the bottom of this page illustrate. As we saw on page 264, however, these patterns never in fact really correspond to more than rather simple transformations of the initial conditions. Indeed, even after say 1,048,576 steps—or any number of steps that is a power of two—the array of cells produced always turns out to correspond just to a simple superposition of two or three shifted copies of the initial conditions.
Examples of cellular automata that do allow information to be transmitted over large distances, but only in very restricted ways. The overall patterns produced by such cellular automata are essentially nested. No cellular automata of this kind can ever be universal.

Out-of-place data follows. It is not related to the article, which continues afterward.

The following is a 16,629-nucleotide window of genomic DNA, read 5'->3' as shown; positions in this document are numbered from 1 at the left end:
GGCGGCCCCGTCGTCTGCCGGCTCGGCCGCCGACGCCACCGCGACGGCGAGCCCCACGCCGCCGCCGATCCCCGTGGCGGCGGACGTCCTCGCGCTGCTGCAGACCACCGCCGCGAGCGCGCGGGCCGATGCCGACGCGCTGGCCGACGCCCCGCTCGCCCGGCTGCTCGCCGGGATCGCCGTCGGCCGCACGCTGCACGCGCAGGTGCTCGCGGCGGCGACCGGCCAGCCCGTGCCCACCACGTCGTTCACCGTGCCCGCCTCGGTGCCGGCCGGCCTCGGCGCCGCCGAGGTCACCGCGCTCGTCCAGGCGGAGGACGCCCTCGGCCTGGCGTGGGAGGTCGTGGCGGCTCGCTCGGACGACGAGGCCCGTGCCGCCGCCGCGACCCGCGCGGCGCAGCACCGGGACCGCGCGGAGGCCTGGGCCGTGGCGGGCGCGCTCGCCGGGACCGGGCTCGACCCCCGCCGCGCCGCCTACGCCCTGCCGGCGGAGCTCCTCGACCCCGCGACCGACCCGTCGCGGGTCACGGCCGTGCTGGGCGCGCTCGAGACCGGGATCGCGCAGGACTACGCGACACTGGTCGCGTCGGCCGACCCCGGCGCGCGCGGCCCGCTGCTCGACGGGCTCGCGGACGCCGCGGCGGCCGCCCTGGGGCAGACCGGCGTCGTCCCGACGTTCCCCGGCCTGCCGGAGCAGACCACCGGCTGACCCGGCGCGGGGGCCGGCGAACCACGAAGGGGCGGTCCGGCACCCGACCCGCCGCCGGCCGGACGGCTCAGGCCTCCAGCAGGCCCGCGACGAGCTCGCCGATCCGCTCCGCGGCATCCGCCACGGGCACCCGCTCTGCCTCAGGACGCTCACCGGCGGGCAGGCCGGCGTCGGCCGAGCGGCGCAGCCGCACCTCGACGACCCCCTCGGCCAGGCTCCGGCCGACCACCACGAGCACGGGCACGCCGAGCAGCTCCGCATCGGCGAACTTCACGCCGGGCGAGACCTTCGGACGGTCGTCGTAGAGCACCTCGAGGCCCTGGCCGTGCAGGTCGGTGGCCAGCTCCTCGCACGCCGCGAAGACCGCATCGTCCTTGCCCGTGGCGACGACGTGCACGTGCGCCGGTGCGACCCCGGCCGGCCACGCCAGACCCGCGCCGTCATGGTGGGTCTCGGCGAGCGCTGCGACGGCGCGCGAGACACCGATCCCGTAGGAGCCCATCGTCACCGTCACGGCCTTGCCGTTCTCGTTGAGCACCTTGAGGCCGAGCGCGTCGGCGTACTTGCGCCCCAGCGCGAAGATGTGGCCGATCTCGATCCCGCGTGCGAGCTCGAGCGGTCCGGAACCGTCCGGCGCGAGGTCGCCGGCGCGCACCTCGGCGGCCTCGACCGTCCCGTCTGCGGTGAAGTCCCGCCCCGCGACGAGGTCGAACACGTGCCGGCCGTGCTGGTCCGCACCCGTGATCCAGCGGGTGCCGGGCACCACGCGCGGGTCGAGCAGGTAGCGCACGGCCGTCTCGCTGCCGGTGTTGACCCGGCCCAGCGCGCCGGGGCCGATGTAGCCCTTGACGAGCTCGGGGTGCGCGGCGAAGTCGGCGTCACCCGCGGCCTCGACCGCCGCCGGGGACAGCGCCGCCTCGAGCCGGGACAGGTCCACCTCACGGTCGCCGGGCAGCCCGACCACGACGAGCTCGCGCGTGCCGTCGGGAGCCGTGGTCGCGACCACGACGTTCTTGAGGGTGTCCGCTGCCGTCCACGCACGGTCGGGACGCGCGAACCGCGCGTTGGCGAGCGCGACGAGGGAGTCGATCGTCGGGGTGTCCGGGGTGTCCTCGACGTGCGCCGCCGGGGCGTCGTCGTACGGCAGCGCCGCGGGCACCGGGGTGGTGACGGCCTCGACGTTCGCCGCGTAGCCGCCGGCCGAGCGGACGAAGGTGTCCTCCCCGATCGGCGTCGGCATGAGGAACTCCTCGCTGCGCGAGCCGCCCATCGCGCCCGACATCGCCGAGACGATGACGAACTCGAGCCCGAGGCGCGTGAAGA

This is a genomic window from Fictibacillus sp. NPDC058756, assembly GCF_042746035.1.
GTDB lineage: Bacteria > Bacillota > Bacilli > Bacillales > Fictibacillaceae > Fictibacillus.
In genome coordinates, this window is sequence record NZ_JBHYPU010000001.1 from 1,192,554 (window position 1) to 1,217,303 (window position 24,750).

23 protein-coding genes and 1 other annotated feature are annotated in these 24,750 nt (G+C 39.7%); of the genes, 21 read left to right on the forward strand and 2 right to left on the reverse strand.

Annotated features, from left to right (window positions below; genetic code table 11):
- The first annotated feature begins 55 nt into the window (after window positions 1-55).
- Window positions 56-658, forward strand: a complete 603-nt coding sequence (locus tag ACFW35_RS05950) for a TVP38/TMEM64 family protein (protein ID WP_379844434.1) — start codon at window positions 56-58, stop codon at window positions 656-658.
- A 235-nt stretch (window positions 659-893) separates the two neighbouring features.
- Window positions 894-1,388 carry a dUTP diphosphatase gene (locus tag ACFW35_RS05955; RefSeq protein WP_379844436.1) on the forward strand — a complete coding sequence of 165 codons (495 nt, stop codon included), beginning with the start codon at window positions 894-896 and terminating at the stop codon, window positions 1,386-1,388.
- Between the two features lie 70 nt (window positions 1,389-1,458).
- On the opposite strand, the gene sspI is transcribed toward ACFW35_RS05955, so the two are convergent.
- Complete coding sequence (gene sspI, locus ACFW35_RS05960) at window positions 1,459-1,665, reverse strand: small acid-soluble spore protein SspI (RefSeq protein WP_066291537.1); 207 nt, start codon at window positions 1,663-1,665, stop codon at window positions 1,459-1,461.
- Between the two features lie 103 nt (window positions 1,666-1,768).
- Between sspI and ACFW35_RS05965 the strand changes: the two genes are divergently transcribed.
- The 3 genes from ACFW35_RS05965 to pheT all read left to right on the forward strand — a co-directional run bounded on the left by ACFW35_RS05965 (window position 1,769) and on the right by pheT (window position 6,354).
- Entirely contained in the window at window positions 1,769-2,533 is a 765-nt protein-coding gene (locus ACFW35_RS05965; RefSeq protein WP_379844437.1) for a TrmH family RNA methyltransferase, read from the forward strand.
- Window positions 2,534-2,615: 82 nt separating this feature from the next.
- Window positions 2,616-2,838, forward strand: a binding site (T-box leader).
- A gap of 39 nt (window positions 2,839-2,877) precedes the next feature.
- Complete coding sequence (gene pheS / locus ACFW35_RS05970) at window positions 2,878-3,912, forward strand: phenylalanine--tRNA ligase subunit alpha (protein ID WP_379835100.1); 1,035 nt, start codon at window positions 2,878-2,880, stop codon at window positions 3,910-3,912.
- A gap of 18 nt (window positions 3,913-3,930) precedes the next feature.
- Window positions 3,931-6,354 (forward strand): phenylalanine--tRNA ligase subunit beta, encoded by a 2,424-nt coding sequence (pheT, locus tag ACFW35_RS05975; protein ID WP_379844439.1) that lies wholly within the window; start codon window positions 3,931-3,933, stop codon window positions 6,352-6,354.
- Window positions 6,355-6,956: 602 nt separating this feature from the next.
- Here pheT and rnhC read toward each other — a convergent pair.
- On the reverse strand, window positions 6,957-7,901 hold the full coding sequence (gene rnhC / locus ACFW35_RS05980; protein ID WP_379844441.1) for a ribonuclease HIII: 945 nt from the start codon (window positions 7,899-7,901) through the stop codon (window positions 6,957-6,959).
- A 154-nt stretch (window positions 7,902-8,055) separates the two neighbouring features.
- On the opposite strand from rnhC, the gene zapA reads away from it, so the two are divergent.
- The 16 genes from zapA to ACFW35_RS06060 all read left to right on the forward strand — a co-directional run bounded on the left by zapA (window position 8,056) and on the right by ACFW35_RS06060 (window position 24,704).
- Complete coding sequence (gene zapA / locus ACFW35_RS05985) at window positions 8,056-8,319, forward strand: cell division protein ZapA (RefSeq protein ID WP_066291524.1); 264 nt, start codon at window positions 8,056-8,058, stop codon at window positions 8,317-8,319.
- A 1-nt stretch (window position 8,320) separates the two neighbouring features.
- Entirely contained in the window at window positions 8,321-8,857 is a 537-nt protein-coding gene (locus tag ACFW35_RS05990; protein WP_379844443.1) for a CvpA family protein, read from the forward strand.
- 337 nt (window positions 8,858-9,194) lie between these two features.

Examples of cellular automata with additive rules. The repetitive occurrence of states that correspond to simple transformations of the initial conditions prevent such cellular automata from ever being universal.